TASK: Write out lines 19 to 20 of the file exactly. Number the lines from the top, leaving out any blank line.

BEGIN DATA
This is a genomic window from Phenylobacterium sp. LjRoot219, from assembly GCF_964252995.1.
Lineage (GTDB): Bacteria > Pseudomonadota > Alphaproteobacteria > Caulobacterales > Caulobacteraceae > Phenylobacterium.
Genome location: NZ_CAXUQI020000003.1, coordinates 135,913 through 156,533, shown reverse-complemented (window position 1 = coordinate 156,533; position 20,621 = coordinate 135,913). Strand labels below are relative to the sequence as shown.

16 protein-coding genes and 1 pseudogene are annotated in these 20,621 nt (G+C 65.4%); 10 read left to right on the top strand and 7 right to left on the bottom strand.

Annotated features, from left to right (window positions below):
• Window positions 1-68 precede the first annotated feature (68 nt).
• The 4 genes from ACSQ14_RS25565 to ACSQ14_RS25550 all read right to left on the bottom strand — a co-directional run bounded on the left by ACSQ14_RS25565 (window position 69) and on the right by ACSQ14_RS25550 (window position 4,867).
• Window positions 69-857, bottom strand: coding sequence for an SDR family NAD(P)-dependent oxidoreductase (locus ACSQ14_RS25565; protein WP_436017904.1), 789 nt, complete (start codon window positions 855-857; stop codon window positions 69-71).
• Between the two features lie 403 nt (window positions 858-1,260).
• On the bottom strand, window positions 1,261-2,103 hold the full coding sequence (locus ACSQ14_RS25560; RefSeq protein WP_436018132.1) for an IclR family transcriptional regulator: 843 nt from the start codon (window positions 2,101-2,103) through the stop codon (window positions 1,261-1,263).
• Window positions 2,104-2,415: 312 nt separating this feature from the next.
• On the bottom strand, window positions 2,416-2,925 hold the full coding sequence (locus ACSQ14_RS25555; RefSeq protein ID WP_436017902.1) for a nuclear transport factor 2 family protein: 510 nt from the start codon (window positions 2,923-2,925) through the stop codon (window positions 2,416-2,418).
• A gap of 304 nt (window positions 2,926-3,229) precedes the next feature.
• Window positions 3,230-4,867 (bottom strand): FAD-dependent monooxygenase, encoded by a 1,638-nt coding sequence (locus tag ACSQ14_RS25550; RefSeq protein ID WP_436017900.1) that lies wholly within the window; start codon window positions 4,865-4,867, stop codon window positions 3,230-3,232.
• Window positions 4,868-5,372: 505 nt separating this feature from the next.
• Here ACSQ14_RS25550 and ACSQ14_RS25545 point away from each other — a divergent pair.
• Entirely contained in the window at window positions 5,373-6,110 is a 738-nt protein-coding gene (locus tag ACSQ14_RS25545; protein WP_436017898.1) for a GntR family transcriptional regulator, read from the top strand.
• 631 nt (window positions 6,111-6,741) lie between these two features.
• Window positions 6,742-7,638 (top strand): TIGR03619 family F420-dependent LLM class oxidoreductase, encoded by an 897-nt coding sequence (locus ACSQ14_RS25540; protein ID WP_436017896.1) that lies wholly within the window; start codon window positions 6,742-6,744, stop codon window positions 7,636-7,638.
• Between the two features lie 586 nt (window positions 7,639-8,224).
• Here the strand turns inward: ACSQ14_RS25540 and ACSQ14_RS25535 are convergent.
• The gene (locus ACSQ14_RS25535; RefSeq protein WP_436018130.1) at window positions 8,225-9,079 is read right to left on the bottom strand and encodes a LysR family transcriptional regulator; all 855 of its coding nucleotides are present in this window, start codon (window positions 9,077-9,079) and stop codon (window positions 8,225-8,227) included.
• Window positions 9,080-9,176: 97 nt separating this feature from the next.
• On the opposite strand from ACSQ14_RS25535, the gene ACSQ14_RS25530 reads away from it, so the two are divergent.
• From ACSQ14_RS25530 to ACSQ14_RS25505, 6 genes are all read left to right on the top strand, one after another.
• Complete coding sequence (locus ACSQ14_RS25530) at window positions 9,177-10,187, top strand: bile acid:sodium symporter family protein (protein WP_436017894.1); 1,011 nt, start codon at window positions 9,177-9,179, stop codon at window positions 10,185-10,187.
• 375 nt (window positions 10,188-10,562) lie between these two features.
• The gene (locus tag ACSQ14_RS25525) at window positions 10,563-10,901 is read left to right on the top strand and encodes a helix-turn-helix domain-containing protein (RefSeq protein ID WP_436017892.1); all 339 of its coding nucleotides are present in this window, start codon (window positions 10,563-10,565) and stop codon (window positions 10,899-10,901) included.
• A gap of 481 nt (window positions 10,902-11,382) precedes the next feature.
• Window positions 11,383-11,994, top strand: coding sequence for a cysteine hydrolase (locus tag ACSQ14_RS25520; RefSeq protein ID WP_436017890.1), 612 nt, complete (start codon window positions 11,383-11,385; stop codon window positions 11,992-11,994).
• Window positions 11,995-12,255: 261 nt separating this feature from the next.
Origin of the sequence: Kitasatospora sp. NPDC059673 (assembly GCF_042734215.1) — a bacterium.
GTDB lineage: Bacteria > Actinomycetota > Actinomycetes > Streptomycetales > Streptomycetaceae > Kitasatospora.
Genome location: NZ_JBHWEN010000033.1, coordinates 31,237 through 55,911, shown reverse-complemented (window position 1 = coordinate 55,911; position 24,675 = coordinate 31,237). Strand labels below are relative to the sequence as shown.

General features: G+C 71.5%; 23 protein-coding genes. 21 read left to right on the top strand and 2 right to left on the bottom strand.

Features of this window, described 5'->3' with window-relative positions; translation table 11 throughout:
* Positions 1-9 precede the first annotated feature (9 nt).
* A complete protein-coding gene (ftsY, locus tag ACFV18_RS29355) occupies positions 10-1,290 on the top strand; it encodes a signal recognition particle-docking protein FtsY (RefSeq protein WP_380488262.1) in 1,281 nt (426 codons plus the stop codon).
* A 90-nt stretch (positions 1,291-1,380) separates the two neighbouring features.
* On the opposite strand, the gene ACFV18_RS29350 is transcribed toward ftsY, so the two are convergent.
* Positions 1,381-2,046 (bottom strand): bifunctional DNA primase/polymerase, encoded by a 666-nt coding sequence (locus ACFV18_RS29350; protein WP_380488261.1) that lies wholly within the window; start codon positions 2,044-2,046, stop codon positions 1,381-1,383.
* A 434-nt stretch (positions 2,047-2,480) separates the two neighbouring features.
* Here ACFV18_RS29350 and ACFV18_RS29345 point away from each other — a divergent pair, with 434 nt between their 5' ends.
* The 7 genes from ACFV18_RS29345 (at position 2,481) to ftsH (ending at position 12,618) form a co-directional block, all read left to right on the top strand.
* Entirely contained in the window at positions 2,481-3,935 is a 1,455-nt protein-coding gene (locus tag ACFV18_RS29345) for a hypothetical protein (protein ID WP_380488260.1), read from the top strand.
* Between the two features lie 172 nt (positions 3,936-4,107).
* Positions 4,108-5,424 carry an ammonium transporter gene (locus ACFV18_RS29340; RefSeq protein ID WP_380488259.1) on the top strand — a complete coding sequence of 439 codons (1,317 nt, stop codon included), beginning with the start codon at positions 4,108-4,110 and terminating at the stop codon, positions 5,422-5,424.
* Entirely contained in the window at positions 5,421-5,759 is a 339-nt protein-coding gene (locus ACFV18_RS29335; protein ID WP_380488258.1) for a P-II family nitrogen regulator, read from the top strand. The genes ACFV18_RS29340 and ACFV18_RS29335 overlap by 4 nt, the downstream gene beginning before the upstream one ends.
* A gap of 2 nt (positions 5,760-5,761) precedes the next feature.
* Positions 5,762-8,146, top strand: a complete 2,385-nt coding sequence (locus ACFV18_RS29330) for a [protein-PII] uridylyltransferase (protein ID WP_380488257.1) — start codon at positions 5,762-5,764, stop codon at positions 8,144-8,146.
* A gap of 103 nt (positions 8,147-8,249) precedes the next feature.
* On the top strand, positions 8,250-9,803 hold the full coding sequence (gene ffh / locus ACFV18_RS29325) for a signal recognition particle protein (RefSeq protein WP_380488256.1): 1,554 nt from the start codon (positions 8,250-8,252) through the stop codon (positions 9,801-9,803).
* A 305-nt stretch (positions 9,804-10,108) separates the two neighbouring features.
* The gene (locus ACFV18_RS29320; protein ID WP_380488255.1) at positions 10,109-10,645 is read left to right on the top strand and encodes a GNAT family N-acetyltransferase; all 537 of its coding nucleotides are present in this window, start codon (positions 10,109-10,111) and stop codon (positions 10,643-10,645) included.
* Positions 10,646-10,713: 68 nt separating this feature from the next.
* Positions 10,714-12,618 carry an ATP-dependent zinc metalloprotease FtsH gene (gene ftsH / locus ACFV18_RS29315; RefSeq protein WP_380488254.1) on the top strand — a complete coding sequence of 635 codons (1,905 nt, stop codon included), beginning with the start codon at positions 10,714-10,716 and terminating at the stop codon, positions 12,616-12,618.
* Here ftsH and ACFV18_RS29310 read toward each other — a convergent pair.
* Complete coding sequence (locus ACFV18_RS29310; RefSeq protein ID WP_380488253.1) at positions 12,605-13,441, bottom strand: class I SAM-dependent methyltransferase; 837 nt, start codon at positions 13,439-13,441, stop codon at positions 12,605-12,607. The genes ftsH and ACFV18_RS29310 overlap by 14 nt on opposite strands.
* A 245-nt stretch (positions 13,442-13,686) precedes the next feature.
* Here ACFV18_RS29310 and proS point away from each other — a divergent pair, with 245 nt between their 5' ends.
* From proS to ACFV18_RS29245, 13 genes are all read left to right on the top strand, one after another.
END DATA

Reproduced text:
• Window positions 6,742-7,638 (top strand): TIGR03619 family F420-dependent LLM class oxidoreductase, encoded by an 897-nt coding sequence (locus ACSQ14_RS25540; protein ID WP_436017896.1) that lies wholly within the window; start codon window positions 6,742-6,744, stop codon window positions 7,636-7,638.
• Between the two features lie 586 nt (window positions 7,639-8,224).